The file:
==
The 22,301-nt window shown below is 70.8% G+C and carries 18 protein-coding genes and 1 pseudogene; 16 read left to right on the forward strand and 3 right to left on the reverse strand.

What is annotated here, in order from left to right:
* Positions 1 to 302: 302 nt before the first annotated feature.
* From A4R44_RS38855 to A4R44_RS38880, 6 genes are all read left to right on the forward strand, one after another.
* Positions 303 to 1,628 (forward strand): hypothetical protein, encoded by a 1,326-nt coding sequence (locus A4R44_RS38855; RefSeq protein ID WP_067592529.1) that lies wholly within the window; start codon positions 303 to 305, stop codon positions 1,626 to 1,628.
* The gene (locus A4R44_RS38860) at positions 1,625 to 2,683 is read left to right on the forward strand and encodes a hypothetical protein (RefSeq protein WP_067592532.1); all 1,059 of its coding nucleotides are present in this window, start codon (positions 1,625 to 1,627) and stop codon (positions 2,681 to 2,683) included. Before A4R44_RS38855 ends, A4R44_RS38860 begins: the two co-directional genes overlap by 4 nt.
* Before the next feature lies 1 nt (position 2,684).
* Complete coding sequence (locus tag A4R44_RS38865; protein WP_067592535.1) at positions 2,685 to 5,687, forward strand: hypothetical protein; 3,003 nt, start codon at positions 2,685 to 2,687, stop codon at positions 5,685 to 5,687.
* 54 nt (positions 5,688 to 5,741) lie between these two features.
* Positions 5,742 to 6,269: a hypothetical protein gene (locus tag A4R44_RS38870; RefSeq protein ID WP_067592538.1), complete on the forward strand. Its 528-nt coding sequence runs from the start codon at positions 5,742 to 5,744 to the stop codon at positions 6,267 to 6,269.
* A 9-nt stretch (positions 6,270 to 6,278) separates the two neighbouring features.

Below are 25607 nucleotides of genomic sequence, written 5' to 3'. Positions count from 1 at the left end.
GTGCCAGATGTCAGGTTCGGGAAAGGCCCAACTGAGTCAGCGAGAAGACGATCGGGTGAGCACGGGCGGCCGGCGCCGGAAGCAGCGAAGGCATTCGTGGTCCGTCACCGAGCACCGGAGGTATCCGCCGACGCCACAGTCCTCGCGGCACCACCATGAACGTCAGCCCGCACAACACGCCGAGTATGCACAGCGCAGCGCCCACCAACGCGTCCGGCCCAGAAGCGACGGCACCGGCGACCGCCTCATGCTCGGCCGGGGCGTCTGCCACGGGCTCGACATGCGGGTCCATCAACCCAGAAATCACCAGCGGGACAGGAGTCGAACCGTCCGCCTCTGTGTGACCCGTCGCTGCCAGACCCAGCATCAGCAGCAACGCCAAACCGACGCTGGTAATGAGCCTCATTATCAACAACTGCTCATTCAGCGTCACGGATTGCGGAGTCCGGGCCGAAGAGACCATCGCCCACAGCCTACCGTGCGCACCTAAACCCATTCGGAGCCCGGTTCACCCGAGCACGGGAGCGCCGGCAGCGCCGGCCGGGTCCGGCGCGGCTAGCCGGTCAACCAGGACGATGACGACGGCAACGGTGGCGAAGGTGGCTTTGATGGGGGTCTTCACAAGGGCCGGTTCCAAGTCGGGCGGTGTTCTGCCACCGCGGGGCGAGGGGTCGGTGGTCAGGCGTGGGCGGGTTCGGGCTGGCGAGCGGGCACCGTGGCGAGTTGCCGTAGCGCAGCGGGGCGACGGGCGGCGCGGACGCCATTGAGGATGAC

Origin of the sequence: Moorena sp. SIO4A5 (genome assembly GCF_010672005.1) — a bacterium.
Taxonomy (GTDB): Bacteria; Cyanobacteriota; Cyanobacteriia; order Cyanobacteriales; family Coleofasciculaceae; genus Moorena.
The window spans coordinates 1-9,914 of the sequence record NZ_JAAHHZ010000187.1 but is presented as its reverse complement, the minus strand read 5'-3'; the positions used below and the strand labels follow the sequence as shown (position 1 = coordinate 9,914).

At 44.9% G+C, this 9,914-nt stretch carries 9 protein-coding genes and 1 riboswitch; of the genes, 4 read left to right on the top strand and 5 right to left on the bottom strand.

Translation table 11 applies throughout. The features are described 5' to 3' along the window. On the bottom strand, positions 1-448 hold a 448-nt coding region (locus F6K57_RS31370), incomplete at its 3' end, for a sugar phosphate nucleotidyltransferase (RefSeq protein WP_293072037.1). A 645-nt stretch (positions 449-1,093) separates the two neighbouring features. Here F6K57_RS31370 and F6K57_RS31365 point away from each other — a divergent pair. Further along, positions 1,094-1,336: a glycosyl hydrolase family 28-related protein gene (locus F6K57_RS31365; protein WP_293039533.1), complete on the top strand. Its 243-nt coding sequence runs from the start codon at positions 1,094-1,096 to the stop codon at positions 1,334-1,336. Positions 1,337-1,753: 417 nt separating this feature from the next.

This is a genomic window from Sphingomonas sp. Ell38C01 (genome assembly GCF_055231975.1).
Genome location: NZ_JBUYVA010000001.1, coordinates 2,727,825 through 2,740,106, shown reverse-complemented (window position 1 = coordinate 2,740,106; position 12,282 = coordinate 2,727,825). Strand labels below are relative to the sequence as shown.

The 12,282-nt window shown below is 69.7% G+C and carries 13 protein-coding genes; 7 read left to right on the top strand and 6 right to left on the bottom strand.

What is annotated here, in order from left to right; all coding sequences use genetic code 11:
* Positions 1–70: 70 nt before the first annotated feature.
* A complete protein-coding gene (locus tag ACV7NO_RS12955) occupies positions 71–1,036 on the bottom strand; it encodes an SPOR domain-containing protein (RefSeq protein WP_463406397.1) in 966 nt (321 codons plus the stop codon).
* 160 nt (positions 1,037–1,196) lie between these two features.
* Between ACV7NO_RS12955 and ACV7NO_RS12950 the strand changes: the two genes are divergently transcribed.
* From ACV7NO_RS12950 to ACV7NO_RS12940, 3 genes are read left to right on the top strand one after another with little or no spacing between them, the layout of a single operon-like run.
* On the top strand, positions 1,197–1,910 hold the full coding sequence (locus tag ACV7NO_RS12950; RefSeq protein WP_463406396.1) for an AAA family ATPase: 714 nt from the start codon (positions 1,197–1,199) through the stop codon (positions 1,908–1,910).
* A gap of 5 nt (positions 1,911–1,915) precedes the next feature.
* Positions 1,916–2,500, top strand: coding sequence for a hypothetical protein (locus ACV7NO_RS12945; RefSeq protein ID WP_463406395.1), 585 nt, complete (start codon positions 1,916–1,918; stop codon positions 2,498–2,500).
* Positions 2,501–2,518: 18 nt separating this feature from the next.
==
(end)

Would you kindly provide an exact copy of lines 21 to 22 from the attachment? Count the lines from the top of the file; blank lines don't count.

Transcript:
The 12,282-nt window shown below is 69.7% G+C and carries 13 protein-coding genes; 7 read left to right on the top strand and 6 right to left on the bottom strand.

What is annotated here, in order from left to right; all coding sequences use genetic code 11: